You’re paid?!


“You’re paid?!”

It’s the question every professional musician hears at one time or another. The conversation usually goes something like this:

Patron: “We really enjoyed your performance today. My wife and I were just remarking how beautifully the ensemble played together. How long did it take to get that tough piece together?”
“Glad you enjoyed the piece, we had four rehearsals this past week.”
 “Wow, four? That is amazing! How do you find the time in the week with work?”
“This is my job.”
“You’re paid!?”

Unfortunately, this isn’t a rare occurrence. In the minds of many people, classical musicians are ‘playing’ for fun. And while it is fun, many listeners don’t realize the hard work and the money that went into training and the cost of instruments. As a result, there seems to be a disconnect between what audience members instinctively perceive as a hobby as opposed to a profession when it comes to full time musicians.

Very often, there is a misunderstanding about the hours involved for a classical musician. On paper, time rehearsing as a group looks pretty small. Sometimes with rehearsals and concerts only adding up to 20 hours a week, patrons – and even symphony board members – will wonder why musicians object to the idea holding down a “regular” job so they can achieve a typical 40 hours work-week. To those folks, these darn musicians are getting away with an awful lot of free time.

I would love to just have a 20 hour work week, in the literal sense, who wouldn’t? But the reality is the system of 20 hours of rehearsals and concerts isn’t viable without a large amount of home preparation. Much like an iceberg, what you see above water is only the tip of what goes into necessary preparation.

On top of learning pieces for upcoming performances, there is the necessary maintenance routine that every musician must do to keep their technical ability up to par. Daily scales, musical exercises, and of course the stretching and general good care for one’s own body. Personally, during a typical concert week, I’ll put in a total of 15-25 additional hours of personal practice to keep up my own skill. If the concert contains a large amount of new music outside standard repertoire, you can add as much as 75 percent more practice time. If the music is more familiar, I dedicate more of my practicing routine toward personal maintenance.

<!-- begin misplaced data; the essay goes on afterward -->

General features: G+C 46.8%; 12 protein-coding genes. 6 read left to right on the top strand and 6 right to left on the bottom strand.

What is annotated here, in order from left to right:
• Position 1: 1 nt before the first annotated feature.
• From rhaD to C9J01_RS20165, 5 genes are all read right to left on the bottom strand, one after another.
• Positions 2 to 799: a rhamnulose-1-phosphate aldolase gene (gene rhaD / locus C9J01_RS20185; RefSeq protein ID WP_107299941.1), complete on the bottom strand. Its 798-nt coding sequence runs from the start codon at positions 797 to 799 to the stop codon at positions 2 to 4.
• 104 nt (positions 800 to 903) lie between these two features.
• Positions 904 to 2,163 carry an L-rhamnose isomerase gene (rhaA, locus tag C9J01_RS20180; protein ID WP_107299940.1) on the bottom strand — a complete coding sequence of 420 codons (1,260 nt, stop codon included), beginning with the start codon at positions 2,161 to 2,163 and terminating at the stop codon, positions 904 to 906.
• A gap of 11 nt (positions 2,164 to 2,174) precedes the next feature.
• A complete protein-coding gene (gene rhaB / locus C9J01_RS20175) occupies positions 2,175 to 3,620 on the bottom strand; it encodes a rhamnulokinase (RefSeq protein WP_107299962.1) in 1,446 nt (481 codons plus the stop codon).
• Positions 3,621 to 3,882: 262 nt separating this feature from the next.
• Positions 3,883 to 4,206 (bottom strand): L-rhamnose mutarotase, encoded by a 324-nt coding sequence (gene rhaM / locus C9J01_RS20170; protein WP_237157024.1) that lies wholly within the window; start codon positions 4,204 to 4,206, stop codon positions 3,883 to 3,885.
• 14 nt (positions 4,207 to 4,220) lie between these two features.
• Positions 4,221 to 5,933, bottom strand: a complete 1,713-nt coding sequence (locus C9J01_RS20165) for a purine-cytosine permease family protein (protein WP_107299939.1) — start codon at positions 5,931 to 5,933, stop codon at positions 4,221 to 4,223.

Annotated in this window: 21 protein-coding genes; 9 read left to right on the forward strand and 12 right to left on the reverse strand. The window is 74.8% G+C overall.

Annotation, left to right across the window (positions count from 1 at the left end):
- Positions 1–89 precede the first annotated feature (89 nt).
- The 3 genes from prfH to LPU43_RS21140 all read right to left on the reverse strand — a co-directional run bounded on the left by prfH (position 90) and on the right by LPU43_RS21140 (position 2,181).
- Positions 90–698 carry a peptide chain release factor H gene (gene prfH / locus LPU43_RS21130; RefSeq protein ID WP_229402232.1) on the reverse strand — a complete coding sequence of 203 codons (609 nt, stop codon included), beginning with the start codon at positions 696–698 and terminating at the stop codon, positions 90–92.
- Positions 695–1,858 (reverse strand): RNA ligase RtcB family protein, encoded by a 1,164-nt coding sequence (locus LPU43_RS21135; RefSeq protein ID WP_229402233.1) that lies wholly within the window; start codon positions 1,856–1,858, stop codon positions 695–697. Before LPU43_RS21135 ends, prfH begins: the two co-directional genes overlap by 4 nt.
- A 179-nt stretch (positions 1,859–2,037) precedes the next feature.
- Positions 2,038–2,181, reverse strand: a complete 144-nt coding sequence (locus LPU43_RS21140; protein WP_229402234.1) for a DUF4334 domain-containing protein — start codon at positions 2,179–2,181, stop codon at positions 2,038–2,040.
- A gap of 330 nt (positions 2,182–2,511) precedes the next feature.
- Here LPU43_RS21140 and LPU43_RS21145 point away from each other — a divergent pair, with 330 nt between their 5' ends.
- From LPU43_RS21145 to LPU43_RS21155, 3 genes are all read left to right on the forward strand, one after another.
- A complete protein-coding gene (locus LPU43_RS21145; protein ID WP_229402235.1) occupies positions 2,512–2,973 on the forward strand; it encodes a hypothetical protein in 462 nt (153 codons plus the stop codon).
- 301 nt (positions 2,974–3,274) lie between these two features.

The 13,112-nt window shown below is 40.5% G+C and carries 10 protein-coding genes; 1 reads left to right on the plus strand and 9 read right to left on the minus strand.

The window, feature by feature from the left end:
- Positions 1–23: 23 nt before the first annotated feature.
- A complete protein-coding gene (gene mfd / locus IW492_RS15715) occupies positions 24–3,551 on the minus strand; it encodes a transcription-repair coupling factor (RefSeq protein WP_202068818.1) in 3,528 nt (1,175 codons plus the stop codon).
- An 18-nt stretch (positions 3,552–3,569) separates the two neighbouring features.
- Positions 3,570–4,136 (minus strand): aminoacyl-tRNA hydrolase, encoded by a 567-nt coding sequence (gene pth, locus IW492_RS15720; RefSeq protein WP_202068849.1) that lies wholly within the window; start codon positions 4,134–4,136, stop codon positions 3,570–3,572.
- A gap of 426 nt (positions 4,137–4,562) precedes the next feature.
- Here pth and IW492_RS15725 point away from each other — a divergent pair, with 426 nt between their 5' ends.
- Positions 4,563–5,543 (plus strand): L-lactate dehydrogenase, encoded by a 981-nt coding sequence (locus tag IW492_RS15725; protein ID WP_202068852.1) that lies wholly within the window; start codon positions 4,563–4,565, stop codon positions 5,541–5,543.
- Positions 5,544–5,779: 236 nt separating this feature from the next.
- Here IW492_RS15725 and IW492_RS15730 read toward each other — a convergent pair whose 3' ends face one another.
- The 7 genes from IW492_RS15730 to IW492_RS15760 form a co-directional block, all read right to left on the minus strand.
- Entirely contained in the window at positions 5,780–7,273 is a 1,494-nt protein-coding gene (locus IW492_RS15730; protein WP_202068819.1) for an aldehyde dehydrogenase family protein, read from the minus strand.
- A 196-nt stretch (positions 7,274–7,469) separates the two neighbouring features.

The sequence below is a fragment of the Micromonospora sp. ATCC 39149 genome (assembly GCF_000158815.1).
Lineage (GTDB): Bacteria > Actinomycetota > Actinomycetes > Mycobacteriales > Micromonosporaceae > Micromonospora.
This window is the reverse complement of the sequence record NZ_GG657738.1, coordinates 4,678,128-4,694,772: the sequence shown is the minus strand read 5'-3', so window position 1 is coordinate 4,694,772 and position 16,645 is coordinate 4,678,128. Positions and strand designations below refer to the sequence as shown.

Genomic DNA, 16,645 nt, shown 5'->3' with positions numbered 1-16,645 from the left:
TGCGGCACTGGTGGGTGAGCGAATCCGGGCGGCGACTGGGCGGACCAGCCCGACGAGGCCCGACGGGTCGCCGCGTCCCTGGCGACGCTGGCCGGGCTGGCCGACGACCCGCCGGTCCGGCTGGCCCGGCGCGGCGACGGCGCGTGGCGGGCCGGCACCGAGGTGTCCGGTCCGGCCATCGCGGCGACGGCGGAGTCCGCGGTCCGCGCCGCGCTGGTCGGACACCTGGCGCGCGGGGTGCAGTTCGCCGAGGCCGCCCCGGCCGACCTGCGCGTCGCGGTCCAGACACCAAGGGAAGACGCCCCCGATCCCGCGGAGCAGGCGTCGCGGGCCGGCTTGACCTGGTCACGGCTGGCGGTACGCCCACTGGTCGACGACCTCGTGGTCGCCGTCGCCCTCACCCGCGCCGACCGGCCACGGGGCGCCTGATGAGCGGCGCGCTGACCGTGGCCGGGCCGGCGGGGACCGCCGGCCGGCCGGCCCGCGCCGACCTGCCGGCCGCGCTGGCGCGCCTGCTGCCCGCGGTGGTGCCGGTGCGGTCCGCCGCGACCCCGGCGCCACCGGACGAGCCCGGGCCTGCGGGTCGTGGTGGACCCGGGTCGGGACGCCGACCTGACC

Another misconception I run into on a regular basis is a sense of irritation from some audience members when they learn that although we do enjoy our job as musicians, we expect to be paid a living wage. I remember on instance when I was playing at a wedding and after the ceremony was completed a woman approached our quartet to tell us how much she enjoyed our playing.

Listener: “I really enjoyed your playing, it added so much to the ceremony.”
Quartet Member: “Thank you, it is always gratifying to hear that.”
Listener: “You added so much to the ceremony and you looked like you were having so much fun.”
Quartet Member: “All of us work very hard to present the best performances we can and when our audience is having fun, we have more fun too. We’re all members of the [Symphony] so your friends got a first-rate group for what they paid.”

At that point, the listener had a look of dismay melt down her face and she said “But doing this is fun, why should you get paid?” At which point she promptly turned around and stormed off. My colleagues and I smiled, exchanged knowing glances, and packed up to leave.

I remember back to my high school days when the guidance counselor told a class full of students, “Choose a job you enjoy and you will never work a day in your life.” So why did I feel guilty for the first five years of my career when encountering listeners like the one above? I enjoy my job. Playing in a symphony is something I have worked long and hard to achieve. While every day is not puppy dogs and sunshine, there is a happy satisfaction for the majority of it.